How and where AI fits in with mortgage industry needs
The recent influx of origination volume has made lenders and industry vendors prioritize artificial intelligence that provides procedural efficiencies, but there’s more to it than that.
For example, mortgage companies with mounting responsibility for cybersecurity may want to note that it could be more broadly used to manage risk, Ellie Mae Senior Vice President Selim Aissi said during a panel discussion on AI strategies at Arizent’s Digital Mortgage Conference.
“There are definitely a lot of opportunities for AI in cybersecurity. However, cybersecurity is probably one of the laggards when it comes to the adoption of artificial intelligence,” he said.
Studies bear that out. More than half of financial services professionals are looking to use AI to handle process automation in the next three years, but less than half are using it for risk management assessment or fraud prevention, according to a recent KPMG survey.
AI can be used to detect growing threats like ransomware attacks, said Aissi, who also is the chief information security officer at Ellie Mae, an origination technology division of Intercontinental Exchange.
Ransomware attacks have well-defined behaviors and AI can be used to detect those patterns, Aissi said. Many traditional cybersecurity risk-detection methods will likely be replaced by faster and more accurate artificial intelligence strategies in the next five to 10 years, he added.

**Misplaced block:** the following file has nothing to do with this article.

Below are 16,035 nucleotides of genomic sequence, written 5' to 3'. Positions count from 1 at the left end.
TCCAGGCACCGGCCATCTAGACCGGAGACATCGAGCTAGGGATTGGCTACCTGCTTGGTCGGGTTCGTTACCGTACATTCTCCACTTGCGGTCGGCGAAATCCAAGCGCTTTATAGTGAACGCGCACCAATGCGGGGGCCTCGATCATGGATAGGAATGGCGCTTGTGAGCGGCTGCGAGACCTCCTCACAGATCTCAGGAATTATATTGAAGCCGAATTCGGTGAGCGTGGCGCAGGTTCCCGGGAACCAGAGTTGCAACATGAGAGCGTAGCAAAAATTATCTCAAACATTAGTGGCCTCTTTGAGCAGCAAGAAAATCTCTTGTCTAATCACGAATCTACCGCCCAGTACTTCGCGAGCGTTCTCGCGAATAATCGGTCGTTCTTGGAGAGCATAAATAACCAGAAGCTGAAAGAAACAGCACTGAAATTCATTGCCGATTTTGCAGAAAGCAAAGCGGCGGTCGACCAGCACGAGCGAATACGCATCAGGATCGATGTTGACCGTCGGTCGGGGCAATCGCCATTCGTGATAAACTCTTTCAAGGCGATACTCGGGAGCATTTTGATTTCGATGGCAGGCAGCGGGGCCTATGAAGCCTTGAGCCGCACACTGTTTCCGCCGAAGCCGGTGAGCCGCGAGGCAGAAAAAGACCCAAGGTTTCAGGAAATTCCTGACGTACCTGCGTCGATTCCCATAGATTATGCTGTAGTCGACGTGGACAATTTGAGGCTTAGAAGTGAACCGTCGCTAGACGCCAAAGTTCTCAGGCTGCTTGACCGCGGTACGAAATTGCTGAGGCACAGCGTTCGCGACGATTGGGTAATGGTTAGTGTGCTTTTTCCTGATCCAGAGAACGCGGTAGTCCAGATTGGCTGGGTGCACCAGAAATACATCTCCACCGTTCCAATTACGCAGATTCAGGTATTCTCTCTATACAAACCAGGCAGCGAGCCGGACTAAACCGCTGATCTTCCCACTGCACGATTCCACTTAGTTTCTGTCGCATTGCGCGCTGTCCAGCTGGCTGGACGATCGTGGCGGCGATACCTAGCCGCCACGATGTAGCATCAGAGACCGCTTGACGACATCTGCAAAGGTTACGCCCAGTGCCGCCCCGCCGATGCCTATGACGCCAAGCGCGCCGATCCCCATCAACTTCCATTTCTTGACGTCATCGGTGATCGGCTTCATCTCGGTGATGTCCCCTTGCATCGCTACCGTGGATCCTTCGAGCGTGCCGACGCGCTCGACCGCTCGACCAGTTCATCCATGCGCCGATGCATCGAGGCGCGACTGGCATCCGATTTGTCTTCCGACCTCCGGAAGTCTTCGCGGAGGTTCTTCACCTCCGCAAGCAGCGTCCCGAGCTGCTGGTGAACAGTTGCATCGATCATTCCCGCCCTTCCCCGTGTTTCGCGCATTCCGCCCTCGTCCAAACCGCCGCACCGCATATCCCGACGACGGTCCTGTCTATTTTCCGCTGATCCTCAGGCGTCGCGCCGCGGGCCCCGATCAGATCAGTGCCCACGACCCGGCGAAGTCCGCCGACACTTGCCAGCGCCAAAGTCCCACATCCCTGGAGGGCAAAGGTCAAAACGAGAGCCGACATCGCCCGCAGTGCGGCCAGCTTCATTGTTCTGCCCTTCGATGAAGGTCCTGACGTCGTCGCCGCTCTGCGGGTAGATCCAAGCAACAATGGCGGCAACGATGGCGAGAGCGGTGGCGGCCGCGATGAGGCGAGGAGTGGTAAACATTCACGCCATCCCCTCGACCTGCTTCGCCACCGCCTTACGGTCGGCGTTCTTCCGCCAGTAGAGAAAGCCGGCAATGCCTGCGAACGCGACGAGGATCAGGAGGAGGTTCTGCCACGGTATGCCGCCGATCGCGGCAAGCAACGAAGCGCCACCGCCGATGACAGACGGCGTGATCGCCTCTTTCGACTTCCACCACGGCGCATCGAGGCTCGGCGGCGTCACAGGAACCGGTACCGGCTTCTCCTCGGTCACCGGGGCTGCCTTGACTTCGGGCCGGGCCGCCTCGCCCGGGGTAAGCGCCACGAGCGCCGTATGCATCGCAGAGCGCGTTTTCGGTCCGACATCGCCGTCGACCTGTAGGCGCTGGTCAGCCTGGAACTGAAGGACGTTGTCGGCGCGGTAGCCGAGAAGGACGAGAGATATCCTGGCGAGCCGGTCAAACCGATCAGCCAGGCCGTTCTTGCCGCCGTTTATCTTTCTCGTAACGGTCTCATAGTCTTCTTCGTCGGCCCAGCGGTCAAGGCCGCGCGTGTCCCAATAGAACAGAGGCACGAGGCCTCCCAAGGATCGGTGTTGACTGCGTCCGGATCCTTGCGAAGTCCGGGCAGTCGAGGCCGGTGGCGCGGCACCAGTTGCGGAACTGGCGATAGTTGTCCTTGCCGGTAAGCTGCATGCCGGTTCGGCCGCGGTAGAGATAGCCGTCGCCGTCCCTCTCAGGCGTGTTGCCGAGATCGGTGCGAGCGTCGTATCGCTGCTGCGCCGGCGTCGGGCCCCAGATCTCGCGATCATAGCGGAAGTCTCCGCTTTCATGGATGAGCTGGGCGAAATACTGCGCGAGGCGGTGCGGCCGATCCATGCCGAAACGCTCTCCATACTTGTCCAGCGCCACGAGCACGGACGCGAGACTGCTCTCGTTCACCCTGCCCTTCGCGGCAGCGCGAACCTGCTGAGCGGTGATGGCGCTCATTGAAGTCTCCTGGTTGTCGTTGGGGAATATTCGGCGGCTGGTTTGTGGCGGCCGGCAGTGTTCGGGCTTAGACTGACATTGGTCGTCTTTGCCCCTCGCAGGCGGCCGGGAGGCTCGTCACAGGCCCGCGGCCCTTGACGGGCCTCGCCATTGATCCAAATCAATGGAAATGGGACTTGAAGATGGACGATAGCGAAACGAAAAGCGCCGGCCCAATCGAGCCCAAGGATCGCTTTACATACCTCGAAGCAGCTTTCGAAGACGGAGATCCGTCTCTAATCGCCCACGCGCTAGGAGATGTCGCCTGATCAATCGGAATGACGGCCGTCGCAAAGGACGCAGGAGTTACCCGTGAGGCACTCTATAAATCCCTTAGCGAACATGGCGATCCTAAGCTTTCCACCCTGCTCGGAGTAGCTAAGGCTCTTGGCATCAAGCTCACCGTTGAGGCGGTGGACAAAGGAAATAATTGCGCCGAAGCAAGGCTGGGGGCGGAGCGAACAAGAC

Lending executives who spoke on the panel with Aissi responded by noting that while procedural improvements are their current priority, they do plan to broaden their use of AI over time.
“Ultimately we see that AI is going to touch every part of our business and we’re trying to get really prepared for that,” said Ginger Wilcox, chief experience officer at Home Point Financial.
While AI could be more broadly used in the industry in some ways, it also has its limits, noted Dan Catinella, chief digital officer at Finance of America Mortgage.
For example, while the company is using chatbots and virtual assistants to answer some of the more common questions asked by consumers and employees, it is not automating the loan-product selection process for borrowers.
“We just don’t believe that a customer should select their own product and price,” said Catinella.
Wilcox agreed that there are limits to the role AI can play in the advisory work that is part of the origination process.
“You can’t ultimately automate care and concern for your customer,” she said.